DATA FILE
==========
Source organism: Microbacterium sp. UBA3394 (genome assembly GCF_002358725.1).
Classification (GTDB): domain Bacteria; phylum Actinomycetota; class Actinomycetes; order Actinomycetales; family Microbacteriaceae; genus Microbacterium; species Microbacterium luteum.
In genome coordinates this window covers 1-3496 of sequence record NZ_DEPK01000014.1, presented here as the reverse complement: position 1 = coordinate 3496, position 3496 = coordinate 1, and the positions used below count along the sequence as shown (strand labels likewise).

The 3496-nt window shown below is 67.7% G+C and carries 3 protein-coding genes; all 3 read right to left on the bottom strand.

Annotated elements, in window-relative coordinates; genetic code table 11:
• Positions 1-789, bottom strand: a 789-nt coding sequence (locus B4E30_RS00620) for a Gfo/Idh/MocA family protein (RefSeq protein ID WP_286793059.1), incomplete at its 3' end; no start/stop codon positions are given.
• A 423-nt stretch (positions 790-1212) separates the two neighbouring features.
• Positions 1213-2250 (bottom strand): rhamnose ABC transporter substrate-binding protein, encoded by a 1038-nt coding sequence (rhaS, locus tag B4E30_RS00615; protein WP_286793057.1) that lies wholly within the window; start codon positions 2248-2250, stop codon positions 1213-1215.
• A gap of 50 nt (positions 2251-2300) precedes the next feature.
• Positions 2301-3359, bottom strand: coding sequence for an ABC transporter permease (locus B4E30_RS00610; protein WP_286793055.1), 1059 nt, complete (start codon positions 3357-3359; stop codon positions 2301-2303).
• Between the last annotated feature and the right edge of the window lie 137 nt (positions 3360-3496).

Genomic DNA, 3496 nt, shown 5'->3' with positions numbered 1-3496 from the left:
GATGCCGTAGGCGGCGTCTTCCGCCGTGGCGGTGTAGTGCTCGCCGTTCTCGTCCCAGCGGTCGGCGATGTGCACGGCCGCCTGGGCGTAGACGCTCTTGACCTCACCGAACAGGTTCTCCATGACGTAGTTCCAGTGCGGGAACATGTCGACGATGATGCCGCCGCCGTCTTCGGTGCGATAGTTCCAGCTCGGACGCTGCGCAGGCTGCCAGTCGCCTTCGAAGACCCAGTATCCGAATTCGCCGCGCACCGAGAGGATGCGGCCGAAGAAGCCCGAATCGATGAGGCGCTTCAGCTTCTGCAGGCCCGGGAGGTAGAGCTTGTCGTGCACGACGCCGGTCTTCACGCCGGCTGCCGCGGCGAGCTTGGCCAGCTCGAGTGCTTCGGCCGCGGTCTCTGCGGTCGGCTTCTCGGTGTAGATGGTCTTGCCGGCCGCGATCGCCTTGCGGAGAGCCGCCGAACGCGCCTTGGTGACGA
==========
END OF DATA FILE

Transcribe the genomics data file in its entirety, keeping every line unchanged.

Source organism: Microbacterium sp. UBA3394 (genome assembly GCF_002358725.1).
Classification (GTDB): domain Bacteria; phylum Actinomycetota; class Actinomycetes; order Actinomycetales; family Microbacteriaceae; genus Microbacterium; species Microbacterium luteum.
In genome coordinates this window covers 1-3496 of sequence record NZ_DEPK01000014.1, presented here as the reverse complement: position 1 = coordinate 3496, position 3496 = coordinate 1, and the positions used below count along the sequence as shown (strand labels likewise).

The 3496-nt window shown below is 67.7% G+C and carries 3 protein-coding genes; all 3 read right to left on the bottom strand.

Annotated elements, in window-relative coordinates; genetic code table 11:
• Positions 1-789, bottom strand: a 789-nt coding sequence (locus B4E30_RS00620) for a Gfo/Idh/MocA family protein (RefSeq protein ID WP_286793059.1), incomplete at its 3' end; no start/stop codon positions are given.
• A 423-nt stretch (positions 790-1212) separates the two neighbouring features.
• Positions 1213-2250 (bottom strand): rhamnose ABC transporter substrate-binding protein, encoded by a 1038-nt coding sequence (rhaS, locus tag B4E30_RS00615; protein WP_286793057.1) that lies wholly within the window; start codon positions 2248-2250, stop codon positions 1213-1215.
• A gap of 50 nt (positions 2251-2300) precedes the next feature.
• Positions 2301-3359, bottom strand: coding sequence for an ABC transporter permease (locus B4E30_RS00610; protein WP_286793055.1), 1059 nt, complete (start codon positions 3357-3359; stop codon positions 2301-2303).
• Between the last annotated feature and the right edge of the window lie 137 nt (positions 3360-3496).

Genomic DNA, 3496 nt, shown 5'->3' with positions numbered 1-3496 from the left:
GATGCCGTAGGCGGCGTCTTCCGCCGTGGCGGTGTAGTGCTCGCCGTTCTCGTCCCAGCGGTCGGCGATGTGCACGGCCGCCTGGGCGTAGACGCTCTTGACCTCACCGAACAGGTTCTCCATGACGTAGTTCCAGTGCGGGAACATGTCGACGATGATGCCGCCGCCGTCTTCGGTGCGATAGTTCCAGCTCGGACGCTGCGCAGGCTGCCAGTCGCCTTCGAAGACCCAGTATCCGAATTCGCCGCGCACCGAGAGGATGCGGCCGAAGAAGCCCGAATCGATGAGGCGCTTCAGCTTCTGCAGGCCCGGGAGGTAGAGCTTGTCGTGCACGACGCCGGTCTTCACGCCGGCTGCCGCGGCGAGCTTGGCCAGCTCGAGTGCTTCGGCCGCGGTCTCTGCGGTCGGCTTCTCGGTGTAGATGGTCTTGCCGGCCGCGATCGCCTTGCGGAGAGCCGCCGAACGCGCCTTGGTGACGA